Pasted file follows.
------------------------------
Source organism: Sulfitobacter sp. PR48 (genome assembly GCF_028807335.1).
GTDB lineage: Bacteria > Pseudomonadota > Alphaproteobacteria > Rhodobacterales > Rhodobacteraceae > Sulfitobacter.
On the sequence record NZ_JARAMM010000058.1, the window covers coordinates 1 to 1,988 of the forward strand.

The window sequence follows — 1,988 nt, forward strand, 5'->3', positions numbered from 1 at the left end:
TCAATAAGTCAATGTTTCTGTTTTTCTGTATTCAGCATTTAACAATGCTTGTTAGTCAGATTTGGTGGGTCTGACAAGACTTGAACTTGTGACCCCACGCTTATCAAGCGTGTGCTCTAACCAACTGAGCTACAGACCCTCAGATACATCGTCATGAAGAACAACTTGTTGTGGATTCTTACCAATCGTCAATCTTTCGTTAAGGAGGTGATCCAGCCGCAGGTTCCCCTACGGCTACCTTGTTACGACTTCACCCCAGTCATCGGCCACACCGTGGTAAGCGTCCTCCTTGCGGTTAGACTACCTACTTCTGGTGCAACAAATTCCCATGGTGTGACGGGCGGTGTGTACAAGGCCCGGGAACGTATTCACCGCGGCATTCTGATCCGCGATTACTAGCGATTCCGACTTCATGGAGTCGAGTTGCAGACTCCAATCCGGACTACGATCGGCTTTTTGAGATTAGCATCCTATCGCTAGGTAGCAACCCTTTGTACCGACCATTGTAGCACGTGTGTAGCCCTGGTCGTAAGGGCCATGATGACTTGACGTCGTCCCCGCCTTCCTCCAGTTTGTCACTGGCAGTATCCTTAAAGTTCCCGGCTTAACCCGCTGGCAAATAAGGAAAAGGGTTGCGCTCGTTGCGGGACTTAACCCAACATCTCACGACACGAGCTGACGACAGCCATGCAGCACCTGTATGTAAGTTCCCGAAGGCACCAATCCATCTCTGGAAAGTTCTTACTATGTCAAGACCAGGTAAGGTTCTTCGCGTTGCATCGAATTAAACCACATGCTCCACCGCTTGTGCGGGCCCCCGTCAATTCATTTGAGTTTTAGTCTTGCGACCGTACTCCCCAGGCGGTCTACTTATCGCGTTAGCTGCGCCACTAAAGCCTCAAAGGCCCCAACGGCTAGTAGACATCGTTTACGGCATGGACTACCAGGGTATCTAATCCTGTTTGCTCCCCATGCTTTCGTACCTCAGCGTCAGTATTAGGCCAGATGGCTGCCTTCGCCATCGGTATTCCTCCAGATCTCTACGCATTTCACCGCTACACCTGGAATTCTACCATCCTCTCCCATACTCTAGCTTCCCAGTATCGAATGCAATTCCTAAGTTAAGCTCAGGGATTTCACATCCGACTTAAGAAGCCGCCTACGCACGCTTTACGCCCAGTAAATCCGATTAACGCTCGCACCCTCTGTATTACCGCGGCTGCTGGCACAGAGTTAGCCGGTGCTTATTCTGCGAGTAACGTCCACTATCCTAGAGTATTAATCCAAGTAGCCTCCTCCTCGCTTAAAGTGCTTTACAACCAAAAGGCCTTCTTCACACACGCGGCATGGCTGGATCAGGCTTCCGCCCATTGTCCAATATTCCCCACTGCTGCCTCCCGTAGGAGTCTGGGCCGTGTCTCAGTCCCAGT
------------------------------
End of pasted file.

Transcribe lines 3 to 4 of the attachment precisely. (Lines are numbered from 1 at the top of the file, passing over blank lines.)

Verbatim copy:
On the sequence record NZ_JARAMM010000058.1, the window covers coordinates 1 to 1,988 of the forward strand.

The window sequence follows — 1,988 nt, forward strand, 5'->3', positions numbered from 1 at the left end: